Community associated methicillin resistant Staphylococcus aureus among New York City men who have sex with men: Qualitative research findings and implications for public health practice

Gabriel R. Galindo, Amber J. Casey, Alice Yeung, Don Weiss, Melissa A. Marx

Research output: Contribution to journalArticle

Abstract

Academic literature has recorded increased microbial resistance in the United States and recent news media has adversely portrayed men who have sex with men (MSM) at increased risk for community associated methicillin resistant Staphylococcus aureus (CA-MRSA) transmission. CA-MRSA is a specific type of bacteria resistant to certain antibiotics, which limits treatment options for those needing clinical care. Infection can manifest as painful abscesses and can cause severe illness. With increased CA-MRSA infections overall, and attention given to MSM populations regarding CA-MRSA, as well as the fact that limited data on sociocultural factors that may facilitate transmission, we undertook a qualitative study to explore contextual influences that may fuel infection among MSM in New York City so that public health professionals can better recognize, and respond appropriately to, potential future outbreaks. In-depth interviews were used to qualitatively investigate perceptions and beliefs regarding transmission, as well as community understandings of treatment options. Participants included thirteen MSM who reported a previous CA-MRSA infection and nine community practitioners. A thematic content analysis of these interviews was conducted and data suggests that behaviors and exposures associated with transmission of CA-MRSA are common in certain MSM networks. Specifically, sociocultural influences and methamphetamine use activities were found to contribute to CA-MRSA transmission. We underscore the role of public health and health services practitioners in providing appropriate CA-MRSA awareness and education to MSM populations.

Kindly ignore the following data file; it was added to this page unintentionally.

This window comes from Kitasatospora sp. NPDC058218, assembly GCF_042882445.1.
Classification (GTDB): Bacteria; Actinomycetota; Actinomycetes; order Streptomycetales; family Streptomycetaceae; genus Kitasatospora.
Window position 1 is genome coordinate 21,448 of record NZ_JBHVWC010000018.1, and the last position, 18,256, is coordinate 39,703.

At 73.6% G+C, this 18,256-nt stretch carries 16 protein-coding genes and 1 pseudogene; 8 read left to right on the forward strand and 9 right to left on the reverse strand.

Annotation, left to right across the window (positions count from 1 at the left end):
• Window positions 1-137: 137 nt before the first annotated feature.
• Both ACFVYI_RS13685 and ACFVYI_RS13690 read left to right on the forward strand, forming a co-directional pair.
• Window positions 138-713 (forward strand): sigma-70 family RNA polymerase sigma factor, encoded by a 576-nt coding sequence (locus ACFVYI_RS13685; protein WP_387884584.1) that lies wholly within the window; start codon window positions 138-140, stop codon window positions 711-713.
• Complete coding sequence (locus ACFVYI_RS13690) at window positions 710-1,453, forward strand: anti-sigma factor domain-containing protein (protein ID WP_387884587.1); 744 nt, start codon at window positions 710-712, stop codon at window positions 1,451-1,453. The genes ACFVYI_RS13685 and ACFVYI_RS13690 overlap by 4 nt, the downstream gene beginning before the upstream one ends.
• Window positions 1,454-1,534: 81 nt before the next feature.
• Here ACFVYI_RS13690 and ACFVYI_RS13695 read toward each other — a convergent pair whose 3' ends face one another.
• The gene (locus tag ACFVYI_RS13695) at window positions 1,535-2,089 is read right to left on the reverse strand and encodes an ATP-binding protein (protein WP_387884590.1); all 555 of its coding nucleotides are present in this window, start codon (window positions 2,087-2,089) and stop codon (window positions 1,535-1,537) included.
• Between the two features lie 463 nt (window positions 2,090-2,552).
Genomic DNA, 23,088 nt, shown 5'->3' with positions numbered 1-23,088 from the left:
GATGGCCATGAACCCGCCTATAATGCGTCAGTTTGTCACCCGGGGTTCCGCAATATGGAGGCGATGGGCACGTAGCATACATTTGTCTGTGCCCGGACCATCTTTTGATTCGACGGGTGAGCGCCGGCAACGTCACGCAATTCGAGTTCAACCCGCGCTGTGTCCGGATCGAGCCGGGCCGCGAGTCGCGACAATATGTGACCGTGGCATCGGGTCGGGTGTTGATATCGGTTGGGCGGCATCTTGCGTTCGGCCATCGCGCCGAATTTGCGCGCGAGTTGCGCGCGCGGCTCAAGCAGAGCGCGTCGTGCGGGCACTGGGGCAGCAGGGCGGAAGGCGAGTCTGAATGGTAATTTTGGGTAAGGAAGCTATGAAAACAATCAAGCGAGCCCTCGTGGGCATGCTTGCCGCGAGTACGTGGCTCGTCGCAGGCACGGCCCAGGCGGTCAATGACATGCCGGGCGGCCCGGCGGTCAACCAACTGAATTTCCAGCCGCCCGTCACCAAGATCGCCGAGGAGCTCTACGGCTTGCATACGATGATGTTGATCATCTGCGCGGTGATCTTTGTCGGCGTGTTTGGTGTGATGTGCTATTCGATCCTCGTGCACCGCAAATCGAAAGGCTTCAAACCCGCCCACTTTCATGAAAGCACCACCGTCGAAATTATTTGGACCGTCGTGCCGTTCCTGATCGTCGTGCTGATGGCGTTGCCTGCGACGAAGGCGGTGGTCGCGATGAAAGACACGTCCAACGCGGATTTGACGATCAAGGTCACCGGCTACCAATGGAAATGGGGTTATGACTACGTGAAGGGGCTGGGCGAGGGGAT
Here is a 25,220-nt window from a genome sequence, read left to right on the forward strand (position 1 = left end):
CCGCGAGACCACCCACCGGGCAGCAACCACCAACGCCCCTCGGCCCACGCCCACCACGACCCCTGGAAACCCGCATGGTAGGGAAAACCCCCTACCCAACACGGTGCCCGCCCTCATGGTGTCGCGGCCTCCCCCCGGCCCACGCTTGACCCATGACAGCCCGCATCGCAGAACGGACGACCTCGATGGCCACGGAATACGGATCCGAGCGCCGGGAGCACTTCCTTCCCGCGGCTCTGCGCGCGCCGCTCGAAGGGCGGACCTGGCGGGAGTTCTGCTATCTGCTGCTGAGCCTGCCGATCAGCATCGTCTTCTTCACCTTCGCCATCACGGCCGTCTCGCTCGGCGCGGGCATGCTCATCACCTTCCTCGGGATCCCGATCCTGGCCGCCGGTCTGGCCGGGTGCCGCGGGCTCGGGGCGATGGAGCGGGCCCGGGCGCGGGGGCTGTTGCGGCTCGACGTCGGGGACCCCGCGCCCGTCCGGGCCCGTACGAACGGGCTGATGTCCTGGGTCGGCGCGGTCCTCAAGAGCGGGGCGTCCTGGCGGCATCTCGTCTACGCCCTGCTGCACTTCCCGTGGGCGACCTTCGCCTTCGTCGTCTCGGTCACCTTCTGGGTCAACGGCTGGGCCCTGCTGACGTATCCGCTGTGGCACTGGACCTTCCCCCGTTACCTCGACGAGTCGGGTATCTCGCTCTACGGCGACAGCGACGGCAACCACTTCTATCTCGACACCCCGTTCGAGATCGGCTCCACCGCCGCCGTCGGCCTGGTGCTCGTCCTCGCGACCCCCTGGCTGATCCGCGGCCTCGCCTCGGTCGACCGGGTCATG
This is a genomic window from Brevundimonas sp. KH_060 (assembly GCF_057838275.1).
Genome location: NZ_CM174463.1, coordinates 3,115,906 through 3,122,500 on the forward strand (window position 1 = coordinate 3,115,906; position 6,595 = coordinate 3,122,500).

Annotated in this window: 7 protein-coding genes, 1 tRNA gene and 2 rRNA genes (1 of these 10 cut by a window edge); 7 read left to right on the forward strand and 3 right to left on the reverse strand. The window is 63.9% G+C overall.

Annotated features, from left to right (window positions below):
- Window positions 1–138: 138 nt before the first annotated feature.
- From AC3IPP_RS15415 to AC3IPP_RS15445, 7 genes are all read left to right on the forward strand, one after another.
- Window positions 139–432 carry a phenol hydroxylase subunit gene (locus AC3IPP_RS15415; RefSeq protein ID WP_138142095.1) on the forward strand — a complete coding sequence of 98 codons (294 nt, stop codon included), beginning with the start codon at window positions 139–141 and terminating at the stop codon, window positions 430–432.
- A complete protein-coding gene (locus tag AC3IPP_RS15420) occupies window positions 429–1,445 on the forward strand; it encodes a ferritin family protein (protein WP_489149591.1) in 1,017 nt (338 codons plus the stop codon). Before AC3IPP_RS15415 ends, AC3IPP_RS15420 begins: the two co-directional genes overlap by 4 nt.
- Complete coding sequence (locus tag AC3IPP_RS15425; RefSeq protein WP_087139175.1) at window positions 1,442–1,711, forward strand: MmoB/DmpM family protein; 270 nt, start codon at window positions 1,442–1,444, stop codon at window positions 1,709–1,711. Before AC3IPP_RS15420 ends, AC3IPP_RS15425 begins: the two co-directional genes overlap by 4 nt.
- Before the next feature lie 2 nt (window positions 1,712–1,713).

Original languageEnglish (US)
Pages (from-to)458-467
Number of pages10
JournalJournal of Community Health
Volume37
Issue number2
DOIs
StatePublished - Apr 1 2012
Externally publishedYes

Keywords

  • Men who have sex with men (MSM)
  • Methamphetamine use
  • Methicillin resistant Staphylococcus aureus (MRSA)
  • Qualitative methods

ASJC Scopus subject areas

  • Health(social science)
  • Public Health, Environmental and Occupational Health

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